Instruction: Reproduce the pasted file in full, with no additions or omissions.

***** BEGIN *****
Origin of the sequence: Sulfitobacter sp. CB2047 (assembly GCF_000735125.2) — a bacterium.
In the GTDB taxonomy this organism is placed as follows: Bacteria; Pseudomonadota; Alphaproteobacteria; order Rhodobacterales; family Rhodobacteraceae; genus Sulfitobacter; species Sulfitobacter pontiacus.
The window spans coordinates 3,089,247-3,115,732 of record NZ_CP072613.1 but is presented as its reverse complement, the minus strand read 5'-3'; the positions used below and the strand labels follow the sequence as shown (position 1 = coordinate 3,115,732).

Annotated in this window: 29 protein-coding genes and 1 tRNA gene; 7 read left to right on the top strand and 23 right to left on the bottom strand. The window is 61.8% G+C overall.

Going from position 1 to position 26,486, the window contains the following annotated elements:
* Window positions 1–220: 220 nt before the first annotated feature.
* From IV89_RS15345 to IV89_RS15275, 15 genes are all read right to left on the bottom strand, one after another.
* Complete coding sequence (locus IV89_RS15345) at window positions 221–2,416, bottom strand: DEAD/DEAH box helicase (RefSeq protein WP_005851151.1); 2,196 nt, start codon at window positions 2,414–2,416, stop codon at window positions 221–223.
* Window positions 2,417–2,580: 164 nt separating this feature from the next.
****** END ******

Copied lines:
Origin of the sequence: Sulfitobacter sp. CB2047 (assembly GCF_000735125.2) — a bacterium.
In the GTDB taxonomy this organism is placed as follows: Bacteria; Pseudomonadota; Alphaproteobacteria; order Rhodobacterales; family Rhodobacteraceae; genus Sulfitobacter; species Sulfitobacter pontiacus.
The window spans coordinates 3,089,247-3,115,732 of record NZ_CP072613.1 but is presented as its reverse complement, the minus strand read 5'-3'; the positions used below and the strand labels follow the sequence as shown (position 1 = coordinate 3,115,732).

Annotated in this window: 29 protein-coding genes and 1 tRNA gene; 7 read left to right on the top strand and 23 right to left on the bottom strand. The window is 61.8% G+C overall.

Going from position 1 to position 26,486, the window contains the following annotated elements:
* Window positions 1–220: 220 nt before the first annotated feature.
* From IV89_RS15345 to IV89_RS15275, 15 genes are all read right to left on the bottom strand, one after another.
* Complete coding sequence (locus IV89_RS15345) at window positions 221–2,416, bottom strand: DEAD/DEAH box helicase (RefSeq protein WP_005851151.1); 2,196 nt, start codon at window positions 2,414–2,416, stop codon at window positions 221–223.
* Window positions 2,417–2,580: 164 nt separating this feature from the next.